With the 2012 Presidential race heating up, Drexel professor of political science Dr. William Rosenberg explains how five key stages of the election cycle will decide who takes control of the Oval Office.
1. Major Primaries and Caucuses
During the primaries, the candidates and their surrogates will use each primary to make their case for why their party’s nominee should be elected President in 2012. This period may be the scene of the most significance in terms of delegates to the national conventions. If one of the Republican candidates is able to win large numbers in the major primaries and caucuses, it could probably effectively seal his nomination. If the delegates are distributed more broadly, this may lead to a brokered convention where the nominee will emerge at the Republican Convention after much negotiation. Since President Barack Obama is running unopposed, the process is simply an accumulating of delegates for the Democrats who will come to their convention in Charlotte, N.C.
2. Political Party Conventions
This is the time when both parties get to showcase their nominees and launch their fall campaigns. Both parties will probably get a positive bump for their candidates just after each of their conventions. The Republican Convention may be a scene of a battle unless the standard bearer is clear. A brokered convention may ensue otherwise. On the Democratic side, there is little trouble likely to occur. It should be “No Drama Obama” there.
3. Fall Campaign and the Debates
At the post-convention phase, the candidates will clearly know who they are competing with. The campaigns will be active crisscrossing the country trying to secure votes. Swings states such as Pennsylvania are likely to be the scene of many visits.
Unlike the primary season, with a multitude of debates among the Republicans, in the fall campaign there will be possibly only four presidential and vice presidential debates. It will be an opportunity for voters to decide how the candidates match up side by side.
Money and ads are likely to be very important. There will probably be an onslaught of negative campaign ads coming from both the campaigns, and even more so from their respective Political Action Committees (PACs).
4. Election Day
Both parties prior to and on Election Day will be heavily involved in get-out-the-vote (GOTV) campaigns to bring their voters to the election polls. The campaign that is most successful in organizing their efforts will have the upper hand in the election.
For many, the main question in terms of their vote will be the economy. If it’s improving at election time, President Obama will have the advantage. If it is the same or getting worse, the advantage will go to the Republican candidate. At this point, that appears to be Mitt Romney, but things may change.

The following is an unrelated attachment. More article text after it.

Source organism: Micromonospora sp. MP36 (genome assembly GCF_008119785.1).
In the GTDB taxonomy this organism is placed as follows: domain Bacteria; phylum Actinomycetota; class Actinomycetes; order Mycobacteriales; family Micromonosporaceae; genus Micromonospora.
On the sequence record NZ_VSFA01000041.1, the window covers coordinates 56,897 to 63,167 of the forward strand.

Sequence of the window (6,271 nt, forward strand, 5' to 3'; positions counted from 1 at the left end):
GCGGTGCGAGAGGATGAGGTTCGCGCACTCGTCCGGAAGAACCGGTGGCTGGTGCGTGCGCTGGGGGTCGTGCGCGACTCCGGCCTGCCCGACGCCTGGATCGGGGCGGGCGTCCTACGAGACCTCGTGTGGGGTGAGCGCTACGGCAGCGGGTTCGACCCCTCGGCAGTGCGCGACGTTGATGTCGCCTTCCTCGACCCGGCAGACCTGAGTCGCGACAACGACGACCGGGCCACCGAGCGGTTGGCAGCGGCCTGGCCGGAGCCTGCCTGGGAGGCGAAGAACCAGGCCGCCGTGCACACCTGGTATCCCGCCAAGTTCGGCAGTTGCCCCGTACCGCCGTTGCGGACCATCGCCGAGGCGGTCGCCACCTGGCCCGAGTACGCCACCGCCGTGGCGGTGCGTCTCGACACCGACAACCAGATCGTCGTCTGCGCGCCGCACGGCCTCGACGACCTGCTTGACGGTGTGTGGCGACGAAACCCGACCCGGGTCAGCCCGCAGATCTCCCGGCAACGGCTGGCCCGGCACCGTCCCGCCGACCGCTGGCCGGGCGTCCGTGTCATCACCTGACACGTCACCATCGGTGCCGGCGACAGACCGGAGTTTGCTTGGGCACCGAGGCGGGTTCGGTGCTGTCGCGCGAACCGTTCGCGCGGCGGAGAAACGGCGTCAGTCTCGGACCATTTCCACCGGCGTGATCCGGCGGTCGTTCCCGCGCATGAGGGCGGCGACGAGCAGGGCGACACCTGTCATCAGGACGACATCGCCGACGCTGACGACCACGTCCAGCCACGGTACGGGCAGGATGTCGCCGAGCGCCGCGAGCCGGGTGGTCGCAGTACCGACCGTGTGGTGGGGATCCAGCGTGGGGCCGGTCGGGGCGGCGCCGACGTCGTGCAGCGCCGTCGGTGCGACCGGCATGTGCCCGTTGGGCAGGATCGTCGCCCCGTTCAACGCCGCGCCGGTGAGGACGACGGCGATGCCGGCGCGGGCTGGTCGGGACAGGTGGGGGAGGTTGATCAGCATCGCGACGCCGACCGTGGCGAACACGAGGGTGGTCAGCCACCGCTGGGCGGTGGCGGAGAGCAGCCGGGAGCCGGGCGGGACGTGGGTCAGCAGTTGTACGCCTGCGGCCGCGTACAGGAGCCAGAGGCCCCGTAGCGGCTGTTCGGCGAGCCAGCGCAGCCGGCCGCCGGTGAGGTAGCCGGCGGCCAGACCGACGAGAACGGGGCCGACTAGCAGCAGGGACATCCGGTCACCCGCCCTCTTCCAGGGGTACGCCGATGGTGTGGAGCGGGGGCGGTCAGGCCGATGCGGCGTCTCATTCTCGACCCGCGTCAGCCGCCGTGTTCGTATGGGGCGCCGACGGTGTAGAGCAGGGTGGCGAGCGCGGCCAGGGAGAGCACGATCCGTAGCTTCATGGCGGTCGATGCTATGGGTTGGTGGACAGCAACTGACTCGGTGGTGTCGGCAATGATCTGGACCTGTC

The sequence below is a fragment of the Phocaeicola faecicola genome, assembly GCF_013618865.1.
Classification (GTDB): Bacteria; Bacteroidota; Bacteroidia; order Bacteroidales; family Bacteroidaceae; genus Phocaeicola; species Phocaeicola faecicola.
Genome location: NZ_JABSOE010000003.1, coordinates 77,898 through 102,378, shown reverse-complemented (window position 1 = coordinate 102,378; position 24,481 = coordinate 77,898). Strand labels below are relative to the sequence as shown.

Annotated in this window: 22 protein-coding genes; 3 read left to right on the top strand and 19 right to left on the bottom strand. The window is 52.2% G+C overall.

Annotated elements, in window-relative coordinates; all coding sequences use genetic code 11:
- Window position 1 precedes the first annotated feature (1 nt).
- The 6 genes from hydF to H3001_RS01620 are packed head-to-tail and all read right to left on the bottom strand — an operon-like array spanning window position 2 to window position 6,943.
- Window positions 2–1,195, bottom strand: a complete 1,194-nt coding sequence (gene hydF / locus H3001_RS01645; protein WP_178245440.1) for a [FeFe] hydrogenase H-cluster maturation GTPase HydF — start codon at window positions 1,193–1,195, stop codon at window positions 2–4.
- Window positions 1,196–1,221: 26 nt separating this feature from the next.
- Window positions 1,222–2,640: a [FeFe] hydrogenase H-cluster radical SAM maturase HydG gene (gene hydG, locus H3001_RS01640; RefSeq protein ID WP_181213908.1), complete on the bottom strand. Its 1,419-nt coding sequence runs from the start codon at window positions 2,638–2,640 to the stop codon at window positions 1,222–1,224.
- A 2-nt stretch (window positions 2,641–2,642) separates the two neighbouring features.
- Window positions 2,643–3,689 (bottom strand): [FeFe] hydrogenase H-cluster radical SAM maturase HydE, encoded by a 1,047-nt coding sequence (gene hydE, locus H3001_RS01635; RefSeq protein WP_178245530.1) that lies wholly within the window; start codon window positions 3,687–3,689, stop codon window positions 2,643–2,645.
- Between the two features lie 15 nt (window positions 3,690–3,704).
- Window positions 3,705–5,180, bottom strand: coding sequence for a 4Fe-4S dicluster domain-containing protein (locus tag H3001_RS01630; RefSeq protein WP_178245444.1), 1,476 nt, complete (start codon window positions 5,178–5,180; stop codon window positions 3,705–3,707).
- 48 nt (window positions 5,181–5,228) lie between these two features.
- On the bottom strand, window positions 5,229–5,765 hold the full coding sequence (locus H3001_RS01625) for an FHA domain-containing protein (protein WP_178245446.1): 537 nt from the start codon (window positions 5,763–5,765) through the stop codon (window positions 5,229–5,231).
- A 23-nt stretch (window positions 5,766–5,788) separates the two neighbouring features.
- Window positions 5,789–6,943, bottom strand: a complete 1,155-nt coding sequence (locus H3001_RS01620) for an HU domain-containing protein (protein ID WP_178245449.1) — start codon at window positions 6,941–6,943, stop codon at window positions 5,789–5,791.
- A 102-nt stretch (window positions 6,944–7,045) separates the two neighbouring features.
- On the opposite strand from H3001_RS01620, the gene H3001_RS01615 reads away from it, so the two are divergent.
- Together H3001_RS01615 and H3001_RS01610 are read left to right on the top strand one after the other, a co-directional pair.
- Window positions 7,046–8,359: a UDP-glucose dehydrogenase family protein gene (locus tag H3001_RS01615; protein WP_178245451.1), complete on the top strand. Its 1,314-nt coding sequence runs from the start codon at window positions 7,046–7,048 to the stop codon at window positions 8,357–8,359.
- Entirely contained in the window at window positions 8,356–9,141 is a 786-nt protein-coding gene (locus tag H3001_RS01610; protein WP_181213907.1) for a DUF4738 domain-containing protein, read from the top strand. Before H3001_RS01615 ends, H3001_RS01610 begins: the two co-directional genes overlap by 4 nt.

Additionally, the effects of world events transpiring in November could be an extremely important factor in the assessment of presidential candidates. In the end, the excitement of the Democratic and Republican base of supporters will be important, but the key may lay in the battle for the Independent voters, who are likely to play a key role in determining who will win.
5. Electoral College and Inauguration
On December 17, electors for the Electoral College, generally unknown to the public, go to their respective state capitals along with D.C., to cast their ballots to ultimately select the President of the United States. Each state’s votes are then transmitted to Congress, where they are formally counted on Jan. 6, 2013, and the President is formally chosen. A few weeks later, the President is inaugurated. There is no prohibition of federal law to prevent electors from voting differently than the vote that took place in their state. However, this almost never happens.
*Key dates timeline:
April 3: District of Columbia, Maryland, Texas and Wisconsin primaries
April 24: Connecticut, Delaware, New York, Pennsylvania and Rhode Island primaries
June 5: California, Montana, New Jersey, New Mexico and South Dakota primaries
August 27-30: Republican convention held in Tampa, Fla.
September 3-6: Democratic convention held in Charlotte, N.C.
October 3: Presidential debate in Denver, Colo.
October 11: Vice Presidential debate in Danville, Ky.
October 16: Presidential debate in Hempstead, N.Y.
October 22: Presidential debate in Boca Raton, Fla.
November 6: Election Day
December 17: The winning candidate in each state has their electors meet and cast their Electoral College votes in the 50 States and D.C.
Jan. 6, 2013: A joint session of Congress meets to tally all of the Electoral College votes and declares the winner of the Presidential election
Jan. 20, 2013: The President is sworn into office. The public inauguration may be a day or so later since Jan. 20 is a Sunday, and Martin Luther King, Jr. Day will fall that Monday.
*Calendar of dates provided by Reuters
Dr. William L. Rosenberg is a professor of political science in the Department of History and Politics. He also serves as director and founder of the Drexel University Survey Research Center and is the co-author of two books related to public opinion and public policy: News Verdicts, the Debates and Presidential Campaigns and The Politics of Disenchantment: Bush, Clinton, Perot and the Press. He also serves as a political campaign and debate analyst for POTUS XM Channel 130 and regularly appears on other print, TV and radio media outlets.